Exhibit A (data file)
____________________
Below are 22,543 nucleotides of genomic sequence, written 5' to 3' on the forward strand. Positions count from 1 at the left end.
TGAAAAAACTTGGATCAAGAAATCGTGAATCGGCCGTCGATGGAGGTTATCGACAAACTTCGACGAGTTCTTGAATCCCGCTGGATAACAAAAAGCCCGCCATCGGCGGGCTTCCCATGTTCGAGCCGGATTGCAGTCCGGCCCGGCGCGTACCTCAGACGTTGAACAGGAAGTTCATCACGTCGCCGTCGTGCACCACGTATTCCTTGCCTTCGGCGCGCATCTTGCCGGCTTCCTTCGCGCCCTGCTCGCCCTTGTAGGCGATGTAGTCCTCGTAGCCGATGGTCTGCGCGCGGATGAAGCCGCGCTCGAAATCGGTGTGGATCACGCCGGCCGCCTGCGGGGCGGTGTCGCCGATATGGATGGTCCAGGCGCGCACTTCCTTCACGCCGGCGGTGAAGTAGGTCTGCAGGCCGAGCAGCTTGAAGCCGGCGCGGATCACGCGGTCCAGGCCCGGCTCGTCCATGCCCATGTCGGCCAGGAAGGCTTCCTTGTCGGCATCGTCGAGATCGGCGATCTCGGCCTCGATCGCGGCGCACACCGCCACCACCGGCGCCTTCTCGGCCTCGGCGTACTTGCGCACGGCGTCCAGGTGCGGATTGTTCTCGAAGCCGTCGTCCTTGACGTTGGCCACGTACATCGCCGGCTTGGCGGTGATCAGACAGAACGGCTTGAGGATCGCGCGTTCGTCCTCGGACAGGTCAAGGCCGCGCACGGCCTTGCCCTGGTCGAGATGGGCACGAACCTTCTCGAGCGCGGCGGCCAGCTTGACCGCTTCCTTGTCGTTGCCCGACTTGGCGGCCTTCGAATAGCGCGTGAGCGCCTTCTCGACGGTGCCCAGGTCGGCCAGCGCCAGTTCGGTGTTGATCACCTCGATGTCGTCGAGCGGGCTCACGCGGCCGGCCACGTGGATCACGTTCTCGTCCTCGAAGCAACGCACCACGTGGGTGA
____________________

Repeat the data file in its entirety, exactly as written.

Below are 22,543 nucleotides of genomic sequence, written 5' to 3' on the forward strand. Positions count from 1 at the left end.
TGAAAAAACTTGGATCAAGAAATCGTGAATCGGCCGTCGATGGAGGTTATCGACAAACTTCGACGAGTTCTTGAATCCCGCTGGATAACAAAAAGCCCGCCATCGGCGGGCTTCCCATGTTCGAGCCGGATTGCAGTCCGGCCCGGCGCGTACCTCAGACGTTGAACAGGAAGTTCATCACGTCGCCGTCGTGCACCACGTATTCCTTGCCTTCGGCGCGCATCTTGCCGGCTTCCTTCGCGCCCTGCTCGCCCTTGTAGGCGATGTAGTCCTCGTAGCCGATGGTCTGCGCGCGGATGAAGCCGCGCTCGAAATCGGTGTGGATCACGCCGGCCGCCTGCGGGGCGGTGTCGCCGATATGGATGGTCCAGGCGCGCACTTCCTTCACGCCGGCGGTGAAGTAGGTCTGCAGGCCGAGCAGCTTGAAGCCGGCGCGGATCACGCGGTCCAGGCCCGGCTCGTCCATGCCCATGTCGGCCAGGAAGGCTTCCTTGTCGGCATCGTCGAGATCGGCGATCTCGGCCTCGATCGCGGCGCACACCGCCACCACCGGCGCCTTCTCGGCCTCGGCGTACTTGCGCACGGCGTCCAGGTGCGGATTGTTCTCGAAGCCGTCGTCCTTGACGTTGGCCACGTACATCGCCGGCTTGGCGGTGATCAGACAGAACGGCTTGAGGATCGCGCGTTCGTCCTCGGACAGGTCAAGGCCGCGCACGGCCTTGCCCTGGTCGAGATGGGCACGAACCTTCTCGAGCGCGGCGGCCAGCTTGACCGCTTCCTTGTCGTTGCCCGACTTGGCGGCCTTCGAATAGCGCGTGAGCGCCTTCTCGACGGTGCCCAGGTCGGCCAGCGCCAGTTCGGTGTTGATCACCTCGATGTCGTCGAGCGGGCTCACGCGGCCGGCCACGTGGATCACGTTCTCGTCCTCGAAGCAACGCACCACGTGGGTGA